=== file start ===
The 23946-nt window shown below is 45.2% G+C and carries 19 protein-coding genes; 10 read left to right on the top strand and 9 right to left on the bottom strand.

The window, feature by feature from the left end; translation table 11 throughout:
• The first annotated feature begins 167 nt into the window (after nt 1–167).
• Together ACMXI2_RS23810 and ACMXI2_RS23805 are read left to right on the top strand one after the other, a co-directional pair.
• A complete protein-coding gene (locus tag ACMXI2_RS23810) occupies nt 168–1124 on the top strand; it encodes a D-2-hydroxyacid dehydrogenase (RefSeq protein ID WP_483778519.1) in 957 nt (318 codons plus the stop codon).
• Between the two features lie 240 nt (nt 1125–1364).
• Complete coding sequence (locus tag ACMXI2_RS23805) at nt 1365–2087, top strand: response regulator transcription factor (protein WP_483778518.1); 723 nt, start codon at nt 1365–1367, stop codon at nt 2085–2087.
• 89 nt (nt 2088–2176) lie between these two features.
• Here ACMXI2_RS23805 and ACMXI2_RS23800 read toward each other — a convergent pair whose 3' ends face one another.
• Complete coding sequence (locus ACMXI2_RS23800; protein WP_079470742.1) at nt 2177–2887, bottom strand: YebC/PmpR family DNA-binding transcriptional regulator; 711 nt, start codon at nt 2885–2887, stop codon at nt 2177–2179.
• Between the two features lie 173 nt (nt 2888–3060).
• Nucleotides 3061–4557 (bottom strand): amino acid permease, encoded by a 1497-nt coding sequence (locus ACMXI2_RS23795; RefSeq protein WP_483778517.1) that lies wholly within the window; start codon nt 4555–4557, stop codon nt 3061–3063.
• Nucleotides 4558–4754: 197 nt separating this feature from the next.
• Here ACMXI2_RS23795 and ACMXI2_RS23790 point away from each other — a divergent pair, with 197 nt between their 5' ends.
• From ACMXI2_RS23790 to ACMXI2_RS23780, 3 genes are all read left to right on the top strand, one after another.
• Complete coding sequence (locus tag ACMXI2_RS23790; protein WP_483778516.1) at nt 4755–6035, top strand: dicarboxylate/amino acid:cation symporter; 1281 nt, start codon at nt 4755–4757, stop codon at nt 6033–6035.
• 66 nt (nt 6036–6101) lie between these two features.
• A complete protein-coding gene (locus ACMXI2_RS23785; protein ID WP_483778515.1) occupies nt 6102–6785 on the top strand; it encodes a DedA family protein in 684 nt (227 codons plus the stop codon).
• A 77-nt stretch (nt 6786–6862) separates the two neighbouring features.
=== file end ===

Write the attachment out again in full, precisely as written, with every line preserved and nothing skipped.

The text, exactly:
The 23946-nt window shown below is 45.2% G+C and carries 19 protein-coding genes; 10 read left to right on the top strand and 9 right to left on the bottom strand.

The window, feature by feature from the left end; translation table 11 throughout:
• The first annotated feature begins 167 nt into the window (after nt 1–167).
• Together ACMXI2_RS23810 and ACMXI2_RS23805 are read left to right on the top strand one after the other, a co-directional pair.
• A complete protein-coding gene (locus tag ACMXI2_RS23810) occupies nt 168–1124 on the top strand; it encodes a D-2-hydroxyacid dehydrogenase (RefSeq protein ID WP_483778519.1) in 957 nt (318 codons plus the stop codon).
• Between the two features lie 240 nt (nt 1125–1364).
• Complete coding sequence (locus tag ACMXI2_RS23805) at nt 1365–2087, top strand: response regulator transcription factor (protein WP_483778518.1); 723 nt, start codon at nt 1365–1367, stop codon at nt 2085–2087.
• 89 nt (nt 2088–2176) lie between these two features.
• Here ACMXI2_RS23805 and ACMXI2_RS23800 read toward each other — a convergent pair whose 3' ends face one another.
• Complete coding sequence (locus ACMXI2_RS23800; protein WP_079470742.1) at nt 2177–2887, bottom strand: YebC/PmpR family DNA-binding transcriptional regulator; 711 nt, start codon at nt 2885–2887, stop codon at nt 2177–2179.
• Between the two features lie 173 nt (nt 2888–3060).
• Nucleotides 3061–4557 (bottom strand): amino acid permease, encoded by a 1497-nt coding sequence (locus ACMXI2_RS23795; RefSeq protein WP_483778517.1) that lies wholly within the window; start codon nt 4555–4557, stop codon nt 3061–3063.
• Nucleotides 4558–4754: 197 nt separating this feature from the next.
• Here ACMXI2_RS23795 and ACMXI2_RS23790 point away from each other — a divergent pair, with 197 nt between their 5' ends.
• From ACMXI2_RS23790 to ACMXI2_RS23780, 3 genes are all read left to right on the top strand, one after another.
• Complete coding sequence (locus tag ACMXI2_RS23790; protein WP_483778516.1) at nt 4755–6035, top strand: dicarboxylate/amino acid:cation symporter; 1281 nt, start codon at nt 4755–4757, stop codon at nt 6033–6035.
• 66 nt (nt 6036–6101) lie between these two features.
• A complete protein-coding gene (locus ACMXI2_RS23785; protein ID WP_483778515.1) occupies nt 6102–6785 on the top strand; it encodes a DedA family protein in 684 nt (227 codons plus the stop codon).
• A 77-nt stretch (nt 6786–6862) separates the two neighbouring features.